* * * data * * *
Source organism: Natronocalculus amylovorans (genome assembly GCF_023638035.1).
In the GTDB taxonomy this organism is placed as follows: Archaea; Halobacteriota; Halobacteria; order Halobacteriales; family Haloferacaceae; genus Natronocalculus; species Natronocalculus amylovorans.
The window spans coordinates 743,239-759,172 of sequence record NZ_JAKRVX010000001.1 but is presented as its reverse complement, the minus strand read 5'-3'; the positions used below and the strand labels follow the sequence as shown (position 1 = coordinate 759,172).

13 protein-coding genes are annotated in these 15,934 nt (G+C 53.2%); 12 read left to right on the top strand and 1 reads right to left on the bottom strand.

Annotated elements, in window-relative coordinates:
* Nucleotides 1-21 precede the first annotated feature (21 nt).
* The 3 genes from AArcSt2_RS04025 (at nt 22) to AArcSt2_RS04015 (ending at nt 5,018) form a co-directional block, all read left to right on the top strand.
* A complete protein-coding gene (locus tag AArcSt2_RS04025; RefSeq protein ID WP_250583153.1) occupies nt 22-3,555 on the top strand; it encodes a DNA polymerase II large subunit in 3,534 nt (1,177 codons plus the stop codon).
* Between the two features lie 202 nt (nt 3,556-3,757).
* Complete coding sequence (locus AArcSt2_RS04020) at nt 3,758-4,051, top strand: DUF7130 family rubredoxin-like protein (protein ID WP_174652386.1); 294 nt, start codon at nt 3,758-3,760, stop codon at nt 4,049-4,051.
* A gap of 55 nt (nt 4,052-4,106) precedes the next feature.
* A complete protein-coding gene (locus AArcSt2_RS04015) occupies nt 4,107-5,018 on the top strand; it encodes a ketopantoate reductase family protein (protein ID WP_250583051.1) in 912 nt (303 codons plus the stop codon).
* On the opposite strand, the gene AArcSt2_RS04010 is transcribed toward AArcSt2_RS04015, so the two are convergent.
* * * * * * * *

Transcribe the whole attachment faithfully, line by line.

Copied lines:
Source organism: Natronocalculus amylovorans (genome assembly GCF_023638035.1).
In the GTDB taxonomy this organism is placed as follows: Archaea; Halobacteriota; Halobacteria; order Halobacteriales; family Haloferacaceae; genus Natronocalculus; species Natronocalculus amylovorans.
The window spans coordinates 743,239-759,172 of sequence record NZ_JAKRVX010000001.1 but is presented as its reverse complement, the minus strand read 5'-3'; the positions used below and the strand labels follow the sequence as shown (position 1 = coordinate 759,172).

13 protein-coding genes are annotated in these 15,934 nt (G+C 53.2%); 12 read left to right on the top strand and 1 reads right to left on the bottom strand.

Annotated elements, in window-relative coordinates:
* Nucleotides 1-21 precede the first annotated feature (21 nt).
* The 3 genes from AArcSt2_RS04025 (at nt 22) to AArcSt2_RS04015 (ending at nt 5,018) form a co-directional block, all read left to right on the top strand.
* A complete protein-coding gene (locus tag AArcSt2_RS04025; RefSeq protein ID WP_250583153.1) occupies nt 22-3,555 on the top strand; it encodes a DNA polymerase II large subunit in 3,534 nt (1,177 codons plus the stop codon).
* Between the two features lie 202 nt (nt 3,556-3,757).
* Complete coding sequence (locus AArcSt2_RS04020) at nt 3,758-4,051, top strand: DUF7130 family rubredoxin-like protein (protein ID WP_174652386.1); 294 nt, start codon at nt 3,758-3,760, stop codon at nt 4,049-4,051.
* A gap of 55 nt (nt 4,052-4,106) precedes the next feature.
* A complete protein-coding gene (locus AArcSt2_RS04015) occupies nt 4,107-5,018 on the top strand; it encodes a ketopantoate reductase family protein (protein ID WP_250583051.1) in 912 nt (303 codons plus the stop codon).
* On the opposite strand, the gene AArcSt2_RS04010 is transcribed toward AArcSt2_RS04015, so the two are convergent.